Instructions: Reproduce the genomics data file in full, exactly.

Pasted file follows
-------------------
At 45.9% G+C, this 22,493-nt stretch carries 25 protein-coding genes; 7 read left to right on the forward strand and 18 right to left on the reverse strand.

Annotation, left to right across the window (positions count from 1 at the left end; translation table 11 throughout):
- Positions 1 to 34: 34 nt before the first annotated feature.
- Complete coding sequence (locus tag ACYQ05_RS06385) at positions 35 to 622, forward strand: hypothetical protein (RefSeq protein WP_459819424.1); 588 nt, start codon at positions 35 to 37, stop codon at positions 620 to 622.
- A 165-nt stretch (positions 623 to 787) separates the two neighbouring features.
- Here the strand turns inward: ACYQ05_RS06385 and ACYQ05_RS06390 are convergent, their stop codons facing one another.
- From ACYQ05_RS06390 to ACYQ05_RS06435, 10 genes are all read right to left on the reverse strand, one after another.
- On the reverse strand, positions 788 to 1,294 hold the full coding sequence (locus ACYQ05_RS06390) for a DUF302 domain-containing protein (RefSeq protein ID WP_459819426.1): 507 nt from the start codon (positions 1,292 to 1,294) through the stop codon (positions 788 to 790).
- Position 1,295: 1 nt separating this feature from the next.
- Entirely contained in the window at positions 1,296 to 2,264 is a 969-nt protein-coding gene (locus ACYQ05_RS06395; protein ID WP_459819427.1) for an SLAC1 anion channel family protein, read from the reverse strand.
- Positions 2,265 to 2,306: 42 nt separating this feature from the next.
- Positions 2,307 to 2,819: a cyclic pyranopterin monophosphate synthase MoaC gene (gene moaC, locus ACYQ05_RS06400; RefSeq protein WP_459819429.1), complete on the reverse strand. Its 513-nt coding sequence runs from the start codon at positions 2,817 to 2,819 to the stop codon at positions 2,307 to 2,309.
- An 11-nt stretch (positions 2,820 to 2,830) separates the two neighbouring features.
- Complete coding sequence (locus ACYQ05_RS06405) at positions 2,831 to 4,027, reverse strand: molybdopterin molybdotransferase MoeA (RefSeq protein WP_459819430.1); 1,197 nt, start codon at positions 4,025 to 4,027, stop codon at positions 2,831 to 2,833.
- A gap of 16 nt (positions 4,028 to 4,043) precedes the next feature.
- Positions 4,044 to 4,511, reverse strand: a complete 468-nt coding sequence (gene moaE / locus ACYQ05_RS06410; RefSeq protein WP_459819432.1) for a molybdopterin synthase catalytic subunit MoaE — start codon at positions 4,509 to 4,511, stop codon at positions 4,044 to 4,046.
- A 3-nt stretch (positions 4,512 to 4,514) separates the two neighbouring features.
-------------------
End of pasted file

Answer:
At 45.9% G+C, this 22,493-nt stretch carries 25 protein-coding genes; 7 read left to right on the forward strand and 18 right to left on the reverse strand.

Annotation, left to right across the window (positions count from 1 at the left end; translation table 11 throughout):
- Positions 1 to 34: 34 nt before the first annotated feature.
- Complete coding sequence (locus tag ACYQ05_RS06385) at positions 35 to 622, forward strand: hypothetical protein (RefSeq protein WP_459819424.1); 588 nt, start codon at positions 35 to 37, stop codon at positions 620 to 622.
- A 165-nt stretch (positions 623 to 787) separates the two neighbouring features.
- Here the strand turns inward: ACYQ05_RS06385 and ACYQ05_RS06390 are convergent, their stop codons facing one another.
- From ACYQ05_RS06390 to ACYQ05_RS06435, 10 genes are all read right to left on the reverse strand, one after another.
- On the reverse strand, positions 788 to 1,294 hold the full coding sequence (locus ACYQ05_RS06390) for a DUF302 domain-containing protein (RefSeq protein ID WP_459819426.1): 507 nt from the start codon (positions 1,292 to 1,294) through the stop codon (positions 788 to 790).
- Position 1,295: 1 nt separating this feature from the next.
- Entirely contained in the window at positions 1,296 to 2,264 is a 969-nt protein-coding gene (locus ACYQ05_RS06395; protein ID WP_459819427.1) for an SLAC1 anion channel family protein, read from the reverse strand.
- Positions 2,265 to 2,306: 42 nt separating this feature from the next.
- Positions 2,307 to 2,819: a cyclic pyranopterin monophosphate synthase MoaC gene (gene moaC, locus ACYQ05_RS06400; RefSeq protein WP_459819429.1), complete on the reverse strand. Its 513-nt coding sequence runs from the start codon at positions 2,817 to 2,819 to the stop codon at positions 2,307 to 2,309.
- An 11-nt stretch (positions 2,820 to 2,830) separates the two neighbouring features.
- Complete coding sequence (locus ACYQ05_RS06405) at positions 2,831 to 4,027, reverse strand: molybdopterin molybdotransferase MoeA (RefSeq protein WP_459819430.1); 1,197 nt, start codon at positions 4,025 to 4,027, stop codon at positions 2,831 to 2,833.
- A gap of 16 nt (positions 4,028 to 4,043) precedes the next feature.
- Positions 4,044 to 4,511, reverse strand: a complete 468-nt coding sequence (gene moaE / locus ACYQ05_RS06410; RefSeq protein WP_459819432.1) for a molybdopterin synthase catalytic subunit MoaE — start codon at positions 4,509 to 4,511, stop codon at positions 4,044 to 4,046.
- A 3-nt stretch (positions 4,512 to 4,514) separates the two neighbouring features.